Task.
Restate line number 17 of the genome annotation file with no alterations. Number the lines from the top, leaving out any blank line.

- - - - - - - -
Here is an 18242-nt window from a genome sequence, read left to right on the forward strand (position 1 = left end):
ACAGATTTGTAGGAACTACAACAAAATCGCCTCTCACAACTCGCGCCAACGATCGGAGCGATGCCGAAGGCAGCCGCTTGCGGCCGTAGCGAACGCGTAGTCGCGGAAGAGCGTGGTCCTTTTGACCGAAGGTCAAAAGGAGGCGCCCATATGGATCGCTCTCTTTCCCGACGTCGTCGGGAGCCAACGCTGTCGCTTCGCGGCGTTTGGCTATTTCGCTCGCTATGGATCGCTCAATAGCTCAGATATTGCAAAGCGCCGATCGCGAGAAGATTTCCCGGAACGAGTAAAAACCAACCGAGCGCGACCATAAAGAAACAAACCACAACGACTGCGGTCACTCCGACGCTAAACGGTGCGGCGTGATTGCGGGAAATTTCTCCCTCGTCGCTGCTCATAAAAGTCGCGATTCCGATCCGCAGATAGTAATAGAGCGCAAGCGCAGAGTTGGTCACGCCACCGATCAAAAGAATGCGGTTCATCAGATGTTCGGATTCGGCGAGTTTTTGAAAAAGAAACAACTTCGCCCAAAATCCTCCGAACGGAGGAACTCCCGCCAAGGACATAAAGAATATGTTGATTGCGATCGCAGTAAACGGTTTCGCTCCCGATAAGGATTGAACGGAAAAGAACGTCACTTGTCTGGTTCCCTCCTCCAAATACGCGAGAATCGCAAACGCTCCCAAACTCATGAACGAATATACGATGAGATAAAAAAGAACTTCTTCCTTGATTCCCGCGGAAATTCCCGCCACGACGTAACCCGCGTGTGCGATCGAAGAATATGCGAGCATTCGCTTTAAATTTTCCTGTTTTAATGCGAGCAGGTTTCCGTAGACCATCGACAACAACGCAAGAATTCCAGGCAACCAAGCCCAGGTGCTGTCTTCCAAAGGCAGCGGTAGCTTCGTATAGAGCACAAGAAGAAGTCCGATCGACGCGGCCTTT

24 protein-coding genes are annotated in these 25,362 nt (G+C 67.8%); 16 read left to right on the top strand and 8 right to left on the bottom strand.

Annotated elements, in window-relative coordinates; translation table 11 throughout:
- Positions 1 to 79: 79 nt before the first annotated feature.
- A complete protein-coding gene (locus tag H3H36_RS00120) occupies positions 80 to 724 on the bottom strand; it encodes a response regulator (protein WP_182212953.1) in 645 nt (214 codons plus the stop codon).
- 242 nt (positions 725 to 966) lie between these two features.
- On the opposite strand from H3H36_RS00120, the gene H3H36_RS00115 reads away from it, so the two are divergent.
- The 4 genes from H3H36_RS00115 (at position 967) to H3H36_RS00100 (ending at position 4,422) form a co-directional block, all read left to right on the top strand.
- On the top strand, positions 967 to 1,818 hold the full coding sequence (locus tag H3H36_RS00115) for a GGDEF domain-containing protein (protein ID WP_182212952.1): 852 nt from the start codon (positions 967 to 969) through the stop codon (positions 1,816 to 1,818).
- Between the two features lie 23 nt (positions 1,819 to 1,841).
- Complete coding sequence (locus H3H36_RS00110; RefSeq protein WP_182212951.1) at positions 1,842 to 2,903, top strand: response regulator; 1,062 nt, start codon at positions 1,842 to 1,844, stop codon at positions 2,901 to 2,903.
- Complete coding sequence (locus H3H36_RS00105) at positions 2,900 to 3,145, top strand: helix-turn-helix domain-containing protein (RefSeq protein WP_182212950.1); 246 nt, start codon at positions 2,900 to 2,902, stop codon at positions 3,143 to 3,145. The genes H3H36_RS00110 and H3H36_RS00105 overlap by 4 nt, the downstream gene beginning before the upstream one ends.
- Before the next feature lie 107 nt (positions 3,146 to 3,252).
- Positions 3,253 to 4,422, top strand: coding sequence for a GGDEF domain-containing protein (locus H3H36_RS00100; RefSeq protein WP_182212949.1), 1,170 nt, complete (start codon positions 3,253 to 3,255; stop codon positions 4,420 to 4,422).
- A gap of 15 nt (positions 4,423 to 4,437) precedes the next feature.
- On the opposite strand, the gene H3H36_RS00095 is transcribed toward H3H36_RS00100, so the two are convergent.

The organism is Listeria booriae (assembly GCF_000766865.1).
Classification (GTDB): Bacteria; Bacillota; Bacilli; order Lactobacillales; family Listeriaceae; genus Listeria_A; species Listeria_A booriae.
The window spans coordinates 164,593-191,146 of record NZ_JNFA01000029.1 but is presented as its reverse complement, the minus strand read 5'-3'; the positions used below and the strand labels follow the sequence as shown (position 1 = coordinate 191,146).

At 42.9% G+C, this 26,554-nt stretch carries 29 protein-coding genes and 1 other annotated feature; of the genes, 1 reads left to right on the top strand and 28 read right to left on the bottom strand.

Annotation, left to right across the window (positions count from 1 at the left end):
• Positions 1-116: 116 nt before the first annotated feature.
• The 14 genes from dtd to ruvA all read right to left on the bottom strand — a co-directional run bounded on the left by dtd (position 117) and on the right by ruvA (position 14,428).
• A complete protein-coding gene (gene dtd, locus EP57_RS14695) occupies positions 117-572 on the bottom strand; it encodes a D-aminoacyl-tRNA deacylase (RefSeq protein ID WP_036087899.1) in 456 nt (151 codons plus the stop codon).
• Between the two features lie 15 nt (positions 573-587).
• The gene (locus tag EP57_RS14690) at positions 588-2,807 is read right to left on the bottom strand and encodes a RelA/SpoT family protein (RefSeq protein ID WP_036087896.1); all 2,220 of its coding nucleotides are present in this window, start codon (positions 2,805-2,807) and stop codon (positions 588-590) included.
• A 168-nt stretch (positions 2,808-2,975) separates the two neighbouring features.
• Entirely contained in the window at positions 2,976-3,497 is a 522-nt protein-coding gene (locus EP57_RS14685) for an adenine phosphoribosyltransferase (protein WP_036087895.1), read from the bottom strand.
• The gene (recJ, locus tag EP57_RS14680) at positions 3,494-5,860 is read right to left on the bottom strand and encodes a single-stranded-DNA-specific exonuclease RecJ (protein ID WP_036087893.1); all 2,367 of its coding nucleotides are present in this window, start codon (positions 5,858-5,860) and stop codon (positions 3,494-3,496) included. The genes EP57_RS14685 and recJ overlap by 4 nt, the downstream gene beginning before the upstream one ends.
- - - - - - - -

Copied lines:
- On the opposite strand, the gene H3H36_RS00095 is transcribed toward H3H36_RS00100, so the two are convergent.